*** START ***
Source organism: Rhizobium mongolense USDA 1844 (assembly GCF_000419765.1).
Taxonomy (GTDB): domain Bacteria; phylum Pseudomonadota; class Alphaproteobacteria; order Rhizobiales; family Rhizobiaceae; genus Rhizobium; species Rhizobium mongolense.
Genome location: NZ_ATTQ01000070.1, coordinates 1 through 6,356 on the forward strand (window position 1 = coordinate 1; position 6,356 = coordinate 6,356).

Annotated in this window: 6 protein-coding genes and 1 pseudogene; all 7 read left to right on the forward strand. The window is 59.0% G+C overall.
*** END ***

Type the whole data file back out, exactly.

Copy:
Source organism: Rhizobium mongolense USDA 1844 (assembly GCF_000419765.1).
Taxonomy (GTDB): domain Bacteria; phylum Pseudomonadota; class Alphaproteobacteria; order Rhizobiales; family Rhizobiaceae; genus Rhizobium; species Rhizobium mongolense.
Genome location: NZ_ATTQ01000070.1, coordinates 1 through 6,356 on the forward strand (window position 1 = coordinate 1; position 6,356 = coordinate 6,356).

Annotated in this window: 6 protein-coding genes and 1 pseudogene; all 7 read left to right on the forward strand. The window is 59.0% G+C overall.